Miranda Ward

Born: January 21, 1946;

Died: December 23, 2019.

MIRANDA Ward, who has died aged 73, had the distinction of being the first female broadcaster to be heard on Radio 1 when it was launched on 30 September 1967 – interviewing Beatle George Harrison.

As a rock journalist on music papers, she was hired as a reporter with her own spot, Miranda’s Meanders, on the Scene and Heard weekly magazine show, presented by Johnny Moran. he persuaded the Beatles to let her join them during a four-day coach trip through Devon as they shot their Magical Mystery Tour TV special, three months ahead of its Boxing Day screening.

Half of the Harrison interview, recorded in Newquay, was broadcast in the first Scene and Heard show. He told Ward about the filming and how his interest in Indian culture started when he heard of “people levitating and de-materialising, and doing all sorts of wondrous things”.

With her tape recorder firmly off, she joined the group late one night in a Perranporth pub where Paul McCartney played singalong numbers such as I Do Like to be Beside the Seaside on an upright piano. was really annoying Paul because I wanted him to do Yellow Submarine and he wouldn’t,” she recalled later. “He was doing everything but. Then, he’d play the opening bars – and go into something else.”

This was typical of her lifestyle as part of the Sixties rock scene and that first episode of Scene and Heard finished Radio 1’s schedule at the end of a historic day in British broadcasting.

With the new station, the BBC was finally satisfying those who previously got their fix of modern pop music only by tuning in to Radio Luxembourg or the offshore pirate stations.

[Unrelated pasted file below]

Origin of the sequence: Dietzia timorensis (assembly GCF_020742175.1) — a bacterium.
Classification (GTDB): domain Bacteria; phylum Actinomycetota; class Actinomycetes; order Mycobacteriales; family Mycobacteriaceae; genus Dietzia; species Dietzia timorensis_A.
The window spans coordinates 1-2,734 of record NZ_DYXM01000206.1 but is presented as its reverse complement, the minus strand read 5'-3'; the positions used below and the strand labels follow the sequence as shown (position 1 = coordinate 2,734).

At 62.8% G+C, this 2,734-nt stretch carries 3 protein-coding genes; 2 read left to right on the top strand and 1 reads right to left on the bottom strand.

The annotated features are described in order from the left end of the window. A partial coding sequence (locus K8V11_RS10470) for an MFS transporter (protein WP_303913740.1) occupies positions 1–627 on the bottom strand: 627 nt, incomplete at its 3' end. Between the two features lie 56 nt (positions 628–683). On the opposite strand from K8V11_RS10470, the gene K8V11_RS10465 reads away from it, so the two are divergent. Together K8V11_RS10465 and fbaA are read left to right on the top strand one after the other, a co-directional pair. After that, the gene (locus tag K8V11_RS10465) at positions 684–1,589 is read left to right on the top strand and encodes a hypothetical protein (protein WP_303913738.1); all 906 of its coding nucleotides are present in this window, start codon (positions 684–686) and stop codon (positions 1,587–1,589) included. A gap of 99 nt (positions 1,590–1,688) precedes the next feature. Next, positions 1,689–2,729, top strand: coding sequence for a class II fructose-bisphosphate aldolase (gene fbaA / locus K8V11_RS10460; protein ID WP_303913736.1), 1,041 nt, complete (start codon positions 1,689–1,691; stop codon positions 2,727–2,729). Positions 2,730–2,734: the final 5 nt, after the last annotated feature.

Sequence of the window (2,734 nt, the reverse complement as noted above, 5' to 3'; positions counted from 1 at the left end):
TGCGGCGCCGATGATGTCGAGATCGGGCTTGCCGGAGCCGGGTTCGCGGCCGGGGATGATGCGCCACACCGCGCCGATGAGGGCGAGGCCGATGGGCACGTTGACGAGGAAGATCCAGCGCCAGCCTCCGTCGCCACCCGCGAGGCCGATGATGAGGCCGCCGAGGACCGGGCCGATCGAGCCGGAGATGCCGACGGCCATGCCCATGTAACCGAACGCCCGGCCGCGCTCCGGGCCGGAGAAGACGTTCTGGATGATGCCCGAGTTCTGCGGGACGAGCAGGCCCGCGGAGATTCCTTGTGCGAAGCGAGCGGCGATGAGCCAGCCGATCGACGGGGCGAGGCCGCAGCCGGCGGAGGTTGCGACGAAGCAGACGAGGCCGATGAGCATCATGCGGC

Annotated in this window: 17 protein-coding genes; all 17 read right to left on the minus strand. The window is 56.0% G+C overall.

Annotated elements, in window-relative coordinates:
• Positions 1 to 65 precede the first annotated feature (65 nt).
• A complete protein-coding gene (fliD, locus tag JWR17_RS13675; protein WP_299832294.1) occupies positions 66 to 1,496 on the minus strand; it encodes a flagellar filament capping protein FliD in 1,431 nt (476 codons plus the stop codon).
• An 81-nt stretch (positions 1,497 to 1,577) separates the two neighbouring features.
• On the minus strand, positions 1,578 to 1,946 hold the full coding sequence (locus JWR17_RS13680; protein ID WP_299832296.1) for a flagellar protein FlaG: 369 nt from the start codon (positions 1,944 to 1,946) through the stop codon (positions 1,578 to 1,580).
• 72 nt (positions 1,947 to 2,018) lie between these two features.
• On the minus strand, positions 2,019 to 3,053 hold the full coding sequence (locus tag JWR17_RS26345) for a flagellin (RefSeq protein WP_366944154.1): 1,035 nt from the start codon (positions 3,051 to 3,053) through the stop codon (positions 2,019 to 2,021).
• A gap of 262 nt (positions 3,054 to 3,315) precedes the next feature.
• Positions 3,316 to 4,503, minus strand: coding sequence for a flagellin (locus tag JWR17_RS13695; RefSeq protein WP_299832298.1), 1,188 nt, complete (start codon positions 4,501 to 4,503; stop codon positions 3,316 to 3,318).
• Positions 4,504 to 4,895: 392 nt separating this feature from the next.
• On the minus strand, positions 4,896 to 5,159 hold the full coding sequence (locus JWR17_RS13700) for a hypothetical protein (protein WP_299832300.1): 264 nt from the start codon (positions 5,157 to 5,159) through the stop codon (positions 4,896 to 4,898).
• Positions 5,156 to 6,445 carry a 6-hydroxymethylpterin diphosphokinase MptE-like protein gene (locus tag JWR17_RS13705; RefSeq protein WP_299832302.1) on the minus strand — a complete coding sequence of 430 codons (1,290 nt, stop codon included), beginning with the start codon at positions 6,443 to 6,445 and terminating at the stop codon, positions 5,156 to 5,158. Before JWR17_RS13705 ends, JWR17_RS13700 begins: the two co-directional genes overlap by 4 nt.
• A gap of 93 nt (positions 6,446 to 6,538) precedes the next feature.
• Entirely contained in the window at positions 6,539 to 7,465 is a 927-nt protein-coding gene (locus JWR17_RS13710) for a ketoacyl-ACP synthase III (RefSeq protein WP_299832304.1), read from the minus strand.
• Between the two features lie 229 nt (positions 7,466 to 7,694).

However, Ward finished on the show in January 1968. Curiously, from the following month, she was heard over five Sundays interviewing the Bishop of Coventry in the Radio 2 five-minute religious slot The First Day of the Week, then disappeared from the airwaves.

She was born Charlotte Miranda Vosper Kirby (the family later changed the spelling to Kirkby) in London in 1946 to Jean (nee Vosper), a former civilian officer in the Admiralty War Rooms, and Richard Kirkby, a major and, later, lieutenant-colonel in the Royal Marines until he retired in 1958.

Following her father on his different postings, she grew up in Malta, West Berlin and Egypt, before the family settled in London. On leaving St Paul’s Girls’ School, Hammersmith, she briefly worked as an assistant stage manager and wardrobe assistant in theatres.

Abandoning ideas of acting, she then took a Pitman shorthand and typing course and, after meeting rock stars in Soho coffee bars, found freelance journalism work, using the byline Miranda Ward, taken from her paternal grandmother’s birth surname.

She worked for Record Mirror and New Musical Express, and contributed a column to the American publication Hit Parader as “Our Gal in London”. She eventually left journalism, broadcasting and the music business in 1968 and, encouraged by Art Garfunkel, who had just trained as a maths teacher, did the same herself and taught at Mayfield School, Putney.

In 1978, one of her closest friends, folk singer Sandy Denny, went into a coma while staying at Ward’s London flat and died several days later. A distraught Ward suffered a nervous breakdown and moved to Gloucestershire, where she continued teaching.

Ward, who never married, is survived by her brother, Richard.